The publication of the Government’s SEND Review report: Right Support, Right Place, Right Time was long overdue. Chronic underfunding, lack of inclusion in mainstream schooling and increasing absence rates are just several of the ways children and young people with SEND have faced sustained deterioration of their human right to inclusive education.

As we have been waiting for the Green Paper’s release, the pandemic has affected all our lives, yet young people with SEND and their families continue to be disproportionately impacted. Lack of respite, limited access to therapy and increased anxieties have presented overwhelming challenges for families over two years of lockdowns. However, many of those issues were here long before the pandemic and as highlighted in the Green Paper, children and young people with SEND and their families are let down by a number of failings.

What was sadly missing from the SEND Review Green Paper was the recognition of how a rights-based approach could address such failings and act as a mechanism to monitor the impact of the new reforms’ implementation.

The Green Paper promises to deliver excellent provision from early years to adulthood but it has also failed to give weight to or recognise the challenges facing the further education sector. Instead, giving just five pages out of a 100-page document to the transition to further education and into independence.

United Response nevertheless recognises the positives in the paper, such as a clearer definition of how social care will be required to feed into EHC assessments and the standardisation and digitisation of templates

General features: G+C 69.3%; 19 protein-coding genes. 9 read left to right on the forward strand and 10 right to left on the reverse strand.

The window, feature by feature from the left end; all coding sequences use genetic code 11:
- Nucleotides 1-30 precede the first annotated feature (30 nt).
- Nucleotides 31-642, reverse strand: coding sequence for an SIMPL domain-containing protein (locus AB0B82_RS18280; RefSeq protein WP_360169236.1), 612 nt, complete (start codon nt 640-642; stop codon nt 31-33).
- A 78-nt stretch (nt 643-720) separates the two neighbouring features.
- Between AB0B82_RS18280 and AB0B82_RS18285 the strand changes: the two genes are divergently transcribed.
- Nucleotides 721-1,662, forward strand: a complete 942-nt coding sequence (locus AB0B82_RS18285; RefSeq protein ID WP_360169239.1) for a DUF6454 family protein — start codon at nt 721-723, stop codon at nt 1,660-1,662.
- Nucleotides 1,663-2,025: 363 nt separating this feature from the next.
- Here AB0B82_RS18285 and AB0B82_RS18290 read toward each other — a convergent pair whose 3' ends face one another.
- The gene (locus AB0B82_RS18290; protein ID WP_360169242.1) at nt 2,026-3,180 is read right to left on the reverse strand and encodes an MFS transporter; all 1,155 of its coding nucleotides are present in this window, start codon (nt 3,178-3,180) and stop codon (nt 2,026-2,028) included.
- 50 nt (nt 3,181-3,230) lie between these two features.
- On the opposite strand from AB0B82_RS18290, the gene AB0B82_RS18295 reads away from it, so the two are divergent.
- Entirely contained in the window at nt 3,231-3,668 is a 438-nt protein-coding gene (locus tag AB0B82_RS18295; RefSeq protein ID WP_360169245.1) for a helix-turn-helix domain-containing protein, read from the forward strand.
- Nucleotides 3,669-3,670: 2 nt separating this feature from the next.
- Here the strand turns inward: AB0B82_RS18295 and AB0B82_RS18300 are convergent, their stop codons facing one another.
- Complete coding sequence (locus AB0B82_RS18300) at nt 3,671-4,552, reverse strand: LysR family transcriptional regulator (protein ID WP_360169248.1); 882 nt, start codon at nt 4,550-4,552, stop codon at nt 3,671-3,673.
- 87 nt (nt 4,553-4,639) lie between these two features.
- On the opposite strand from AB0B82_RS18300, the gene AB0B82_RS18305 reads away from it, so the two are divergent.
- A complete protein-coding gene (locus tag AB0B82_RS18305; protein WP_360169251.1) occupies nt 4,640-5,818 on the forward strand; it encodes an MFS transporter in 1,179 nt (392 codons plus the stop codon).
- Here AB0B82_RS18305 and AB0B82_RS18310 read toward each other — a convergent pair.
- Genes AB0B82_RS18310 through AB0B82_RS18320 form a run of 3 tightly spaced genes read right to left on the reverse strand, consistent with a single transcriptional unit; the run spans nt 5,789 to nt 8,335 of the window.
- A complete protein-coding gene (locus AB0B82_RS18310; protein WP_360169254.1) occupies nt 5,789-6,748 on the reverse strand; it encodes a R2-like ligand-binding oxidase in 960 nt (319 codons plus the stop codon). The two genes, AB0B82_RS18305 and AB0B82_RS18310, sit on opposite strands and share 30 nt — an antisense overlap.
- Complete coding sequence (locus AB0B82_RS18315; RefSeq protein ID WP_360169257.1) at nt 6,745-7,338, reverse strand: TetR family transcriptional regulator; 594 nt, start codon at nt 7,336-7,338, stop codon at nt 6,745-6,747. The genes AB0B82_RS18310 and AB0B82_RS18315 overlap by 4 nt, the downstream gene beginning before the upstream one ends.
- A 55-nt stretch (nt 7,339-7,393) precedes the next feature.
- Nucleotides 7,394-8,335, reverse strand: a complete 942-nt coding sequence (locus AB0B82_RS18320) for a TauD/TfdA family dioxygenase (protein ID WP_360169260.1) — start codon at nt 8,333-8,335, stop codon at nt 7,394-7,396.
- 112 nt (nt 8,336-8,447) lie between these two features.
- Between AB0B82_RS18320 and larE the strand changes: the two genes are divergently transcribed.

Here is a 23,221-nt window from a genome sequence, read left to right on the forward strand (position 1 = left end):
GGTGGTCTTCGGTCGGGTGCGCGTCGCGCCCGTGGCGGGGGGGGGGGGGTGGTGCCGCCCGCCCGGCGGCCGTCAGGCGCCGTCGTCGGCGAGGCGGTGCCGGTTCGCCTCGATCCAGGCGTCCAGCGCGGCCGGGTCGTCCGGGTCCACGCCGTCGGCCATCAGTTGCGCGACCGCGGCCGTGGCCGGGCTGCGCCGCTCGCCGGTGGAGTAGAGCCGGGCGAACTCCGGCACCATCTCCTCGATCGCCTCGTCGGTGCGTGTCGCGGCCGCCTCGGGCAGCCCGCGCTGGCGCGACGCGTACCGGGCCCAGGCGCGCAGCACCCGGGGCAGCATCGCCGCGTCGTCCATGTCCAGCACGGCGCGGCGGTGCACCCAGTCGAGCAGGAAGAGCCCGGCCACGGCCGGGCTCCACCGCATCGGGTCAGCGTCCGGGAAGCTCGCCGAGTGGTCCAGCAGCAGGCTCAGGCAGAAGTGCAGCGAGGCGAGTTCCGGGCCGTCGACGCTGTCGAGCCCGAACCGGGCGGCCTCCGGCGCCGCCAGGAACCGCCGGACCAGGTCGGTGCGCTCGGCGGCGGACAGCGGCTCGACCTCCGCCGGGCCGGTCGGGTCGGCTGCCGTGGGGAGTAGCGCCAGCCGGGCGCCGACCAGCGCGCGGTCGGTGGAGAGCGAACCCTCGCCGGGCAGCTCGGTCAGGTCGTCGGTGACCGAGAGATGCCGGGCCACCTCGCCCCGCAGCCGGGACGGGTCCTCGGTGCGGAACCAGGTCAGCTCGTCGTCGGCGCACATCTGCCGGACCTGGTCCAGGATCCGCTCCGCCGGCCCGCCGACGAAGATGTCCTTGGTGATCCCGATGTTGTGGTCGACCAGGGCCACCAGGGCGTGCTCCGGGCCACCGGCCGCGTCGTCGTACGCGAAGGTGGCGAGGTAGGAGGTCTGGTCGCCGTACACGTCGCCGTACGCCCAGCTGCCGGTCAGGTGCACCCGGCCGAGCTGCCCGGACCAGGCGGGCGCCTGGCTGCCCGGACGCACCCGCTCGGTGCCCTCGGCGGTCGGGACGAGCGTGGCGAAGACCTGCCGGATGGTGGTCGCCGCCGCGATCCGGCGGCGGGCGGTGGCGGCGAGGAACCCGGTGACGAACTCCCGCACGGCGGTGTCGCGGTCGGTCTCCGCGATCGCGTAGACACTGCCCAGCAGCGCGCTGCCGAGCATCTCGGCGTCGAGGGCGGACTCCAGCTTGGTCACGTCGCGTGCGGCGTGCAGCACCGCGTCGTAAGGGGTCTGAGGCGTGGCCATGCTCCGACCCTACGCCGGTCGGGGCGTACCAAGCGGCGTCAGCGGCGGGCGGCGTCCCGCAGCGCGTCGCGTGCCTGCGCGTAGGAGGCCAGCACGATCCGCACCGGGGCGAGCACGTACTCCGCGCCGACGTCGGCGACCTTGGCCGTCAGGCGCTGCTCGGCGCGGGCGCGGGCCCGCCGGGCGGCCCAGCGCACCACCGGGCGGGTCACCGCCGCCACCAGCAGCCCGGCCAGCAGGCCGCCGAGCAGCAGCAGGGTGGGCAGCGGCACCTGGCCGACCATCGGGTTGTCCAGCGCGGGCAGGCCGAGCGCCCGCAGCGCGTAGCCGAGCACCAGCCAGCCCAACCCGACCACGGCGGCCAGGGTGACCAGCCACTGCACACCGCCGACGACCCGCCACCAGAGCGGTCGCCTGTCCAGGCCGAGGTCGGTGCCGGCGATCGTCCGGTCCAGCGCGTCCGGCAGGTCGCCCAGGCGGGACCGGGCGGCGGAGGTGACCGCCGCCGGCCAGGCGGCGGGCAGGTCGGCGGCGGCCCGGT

Key recommendations

  • As a matter of urgency, fully incorporate the UNCRC and the UNCRPD into domestic law to ensure that children and young people’s rights and those with a disability are central to SEND reforms and considered of paramount importance to the Government.
  • That the National SEND Delivery Board develop a co-production strategy with children and young people with SEND and their families to ensure that participation and co-production guide the development, implementation, delivery, and monitoring of the reforms.
  • Introduce clear standards and monitoring to evidence how young people with SEND are being prepared for adulthood across the four Preparing for Adulthood (PFA) outcomes, ensuring that the standards link up with initiatives across government to reduce the SEND employment gap.
  • Enhance and protect strategic joint commissioning so providers can develop responsive and holistic provisions to meet the needs of children with profound and multiple learning disabilities and those with complex needs.